I’d heard the driver rabbiting on about something and was in no doubt that he’d, once again, planted some ridiculous idea in the girlfriend's brain to subvert my enthusiasm for walking the full length of the track. I turned back and looked at her. She explained that the driver had told her that it wasn’t safe to go too far up the track. I was expecting to be told that there were dangerous beasts, or wild animals, to be encountered. What she next told me was complete and utter bloody nonsense and I was getting to the point where I was just about ready to run our driver off. It turns out that he’d convinced her that there were a lot of bad people living in this area and that, if we went too far up the track, a gang could catch us, rape her and kill all of us. This driver was, to put it bluntly, your typical example of a lazy Thai male. The bottom line was that he didn’t want to over exert himself by walking too far for the day. It was time to change tactics and stay in front of our driver's schemes for doing as little as possible. It was time to put him on the spot. I asked the girlfriend to ask him where we can go to see one waterfall. The thought processes clicked into gear and we were told ‘Nam Tok Sai Rung’. I turned, gestured back down the track and said that I wanted to go there now.
On the way we had a change of plan. The driver asked if we’d like to go for lunch first. It was getting near enough to midday and, I figured, he must be absolutely famished from his strenuous morning. He said he’d take us to a nice Thai restaurant at the top of the road that goes over the mountain to Phattalung. It sounded like a good idea so I said ‘yeah, why not’.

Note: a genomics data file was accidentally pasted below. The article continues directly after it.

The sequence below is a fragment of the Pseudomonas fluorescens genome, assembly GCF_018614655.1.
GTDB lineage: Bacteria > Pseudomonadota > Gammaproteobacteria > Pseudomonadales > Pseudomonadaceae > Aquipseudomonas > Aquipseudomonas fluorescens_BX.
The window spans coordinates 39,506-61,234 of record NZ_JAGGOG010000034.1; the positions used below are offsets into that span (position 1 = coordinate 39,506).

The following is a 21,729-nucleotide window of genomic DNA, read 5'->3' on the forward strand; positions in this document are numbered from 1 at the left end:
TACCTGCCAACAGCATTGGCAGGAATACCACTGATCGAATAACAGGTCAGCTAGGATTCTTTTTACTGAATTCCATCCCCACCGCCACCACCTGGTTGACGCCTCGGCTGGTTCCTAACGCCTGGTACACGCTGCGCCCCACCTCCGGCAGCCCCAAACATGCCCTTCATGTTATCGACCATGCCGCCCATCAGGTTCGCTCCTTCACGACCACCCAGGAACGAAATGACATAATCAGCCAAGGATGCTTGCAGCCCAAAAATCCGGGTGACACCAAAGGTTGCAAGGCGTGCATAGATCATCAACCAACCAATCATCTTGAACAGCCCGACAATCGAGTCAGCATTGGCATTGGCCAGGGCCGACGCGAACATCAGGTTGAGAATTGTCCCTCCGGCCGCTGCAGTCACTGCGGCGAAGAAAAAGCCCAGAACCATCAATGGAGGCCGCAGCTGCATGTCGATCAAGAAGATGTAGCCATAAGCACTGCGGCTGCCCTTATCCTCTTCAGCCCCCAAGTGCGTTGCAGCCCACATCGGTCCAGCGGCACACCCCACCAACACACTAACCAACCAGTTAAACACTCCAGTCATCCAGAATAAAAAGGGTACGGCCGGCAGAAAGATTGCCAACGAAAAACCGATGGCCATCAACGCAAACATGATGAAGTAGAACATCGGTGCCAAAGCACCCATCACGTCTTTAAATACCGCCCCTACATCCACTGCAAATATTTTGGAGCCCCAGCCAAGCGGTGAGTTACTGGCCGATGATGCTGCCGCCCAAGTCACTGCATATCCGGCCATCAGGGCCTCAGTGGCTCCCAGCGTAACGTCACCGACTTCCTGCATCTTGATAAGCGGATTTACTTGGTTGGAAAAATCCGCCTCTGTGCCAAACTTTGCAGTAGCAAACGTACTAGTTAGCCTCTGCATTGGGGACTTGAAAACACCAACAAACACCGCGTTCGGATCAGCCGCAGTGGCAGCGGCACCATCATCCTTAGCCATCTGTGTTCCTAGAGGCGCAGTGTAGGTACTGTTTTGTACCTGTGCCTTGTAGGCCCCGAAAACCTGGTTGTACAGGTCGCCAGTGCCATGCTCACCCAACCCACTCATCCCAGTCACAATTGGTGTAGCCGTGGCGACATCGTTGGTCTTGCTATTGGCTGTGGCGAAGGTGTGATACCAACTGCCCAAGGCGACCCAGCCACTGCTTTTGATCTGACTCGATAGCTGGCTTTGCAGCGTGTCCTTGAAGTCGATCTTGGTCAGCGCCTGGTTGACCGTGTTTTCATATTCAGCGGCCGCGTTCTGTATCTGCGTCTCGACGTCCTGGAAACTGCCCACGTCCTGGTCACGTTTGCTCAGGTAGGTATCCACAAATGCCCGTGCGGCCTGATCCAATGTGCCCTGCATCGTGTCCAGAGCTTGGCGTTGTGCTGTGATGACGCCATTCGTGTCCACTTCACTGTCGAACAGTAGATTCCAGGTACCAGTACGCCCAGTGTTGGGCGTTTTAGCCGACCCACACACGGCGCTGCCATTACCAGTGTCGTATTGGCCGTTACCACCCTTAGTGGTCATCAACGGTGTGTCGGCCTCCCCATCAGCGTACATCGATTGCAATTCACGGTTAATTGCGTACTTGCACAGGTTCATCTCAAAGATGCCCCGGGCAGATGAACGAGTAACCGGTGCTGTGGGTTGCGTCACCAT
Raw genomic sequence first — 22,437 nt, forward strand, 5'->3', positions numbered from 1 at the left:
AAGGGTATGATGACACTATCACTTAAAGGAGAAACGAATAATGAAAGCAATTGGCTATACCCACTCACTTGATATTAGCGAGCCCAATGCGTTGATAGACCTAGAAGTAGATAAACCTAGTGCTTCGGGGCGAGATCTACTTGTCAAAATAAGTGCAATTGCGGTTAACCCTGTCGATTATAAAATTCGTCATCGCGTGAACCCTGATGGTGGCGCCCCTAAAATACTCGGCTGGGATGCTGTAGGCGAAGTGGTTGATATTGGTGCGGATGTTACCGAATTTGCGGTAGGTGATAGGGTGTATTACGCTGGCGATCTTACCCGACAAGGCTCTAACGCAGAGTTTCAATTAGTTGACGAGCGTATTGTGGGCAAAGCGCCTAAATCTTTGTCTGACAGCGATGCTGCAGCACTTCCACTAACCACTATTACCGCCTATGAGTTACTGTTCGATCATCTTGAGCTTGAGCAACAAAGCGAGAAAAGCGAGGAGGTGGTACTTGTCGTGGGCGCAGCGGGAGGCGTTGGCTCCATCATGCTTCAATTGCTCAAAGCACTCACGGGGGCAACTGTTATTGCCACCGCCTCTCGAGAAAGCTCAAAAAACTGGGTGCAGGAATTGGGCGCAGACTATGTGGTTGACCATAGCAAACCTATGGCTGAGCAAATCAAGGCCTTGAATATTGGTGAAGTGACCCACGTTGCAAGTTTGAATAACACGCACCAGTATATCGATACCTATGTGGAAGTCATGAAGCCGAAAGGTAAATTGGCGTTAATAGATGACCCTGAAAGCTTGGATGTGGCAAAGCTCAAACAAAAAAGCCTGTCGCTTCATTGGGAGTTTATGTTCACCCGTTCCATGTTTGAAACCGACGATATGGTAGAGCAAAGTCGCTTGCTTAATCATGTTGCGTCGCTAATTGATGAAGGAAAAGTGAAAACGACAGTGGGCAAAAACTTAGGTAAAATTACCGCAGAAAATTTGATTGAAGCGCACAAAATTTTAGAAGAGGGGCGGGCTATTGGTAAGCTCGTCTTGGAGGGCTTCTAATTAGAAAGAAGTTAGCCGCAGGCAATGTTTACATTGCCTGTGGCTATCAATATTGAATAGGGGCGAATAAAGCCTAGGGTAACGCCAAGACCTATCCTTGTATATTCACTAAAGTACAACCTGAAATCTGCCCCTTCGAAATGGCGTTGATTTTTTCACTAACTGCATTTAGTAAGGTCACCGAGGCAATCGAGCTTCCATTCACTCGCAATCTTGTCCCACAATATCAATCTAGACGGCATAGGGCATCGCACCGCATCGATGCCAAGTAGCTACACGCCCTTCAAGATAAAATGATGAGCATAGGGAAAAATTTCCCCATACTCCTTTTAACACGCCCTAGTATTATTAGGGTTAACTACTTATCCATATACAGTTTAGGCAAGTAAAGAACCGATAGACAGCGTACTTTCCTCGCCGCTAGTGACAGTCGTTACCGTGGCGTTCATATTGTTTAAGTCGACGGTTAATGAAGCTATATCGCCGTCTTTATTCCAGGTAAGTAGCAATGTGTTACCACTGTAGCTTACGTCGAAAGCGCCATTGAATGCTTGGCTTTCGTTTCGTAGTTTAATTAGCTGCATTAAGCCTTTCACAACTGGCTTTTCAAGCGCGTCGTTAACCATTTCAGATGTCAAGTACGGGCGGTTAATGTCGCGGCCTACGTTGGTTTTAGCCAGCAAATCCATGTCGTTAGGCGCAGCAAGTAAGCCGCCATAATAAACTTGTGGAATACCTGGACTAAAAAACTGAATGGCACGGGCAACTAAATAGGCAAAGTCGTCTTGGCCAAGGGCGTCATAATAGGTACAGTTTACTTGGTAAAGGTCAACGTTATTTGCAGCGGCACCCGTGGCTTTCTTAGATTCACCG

The road was the main artery which, pretty much, joins the west coast area of Trang to the east coast. At the top of the pass was a nice outdoor style Thai restaurant, built completely of timber, looking out over the jungle.
The food was the normal Thai fare with a couple of interesting jungle dishes available to try if you were feeling adventurous. I was feeling adventurous so I ordered the ‘pad phed gop (fried spicy frog)’ and the steamed wasp larvae. The ‘gop’ was another fiery southern dish which had me reaching for the jug of iced water with every couple of mouthfuls. The wasp larvae were woody and bland. There was an interesting display board, at the restaurant's entrance, showing very old black and white photos of the construction of the original road over the pass. The photos were taken one hundred plus years ago and showed various stages of the road building with the king, of the day, being involved.

Sai Rung Waterfall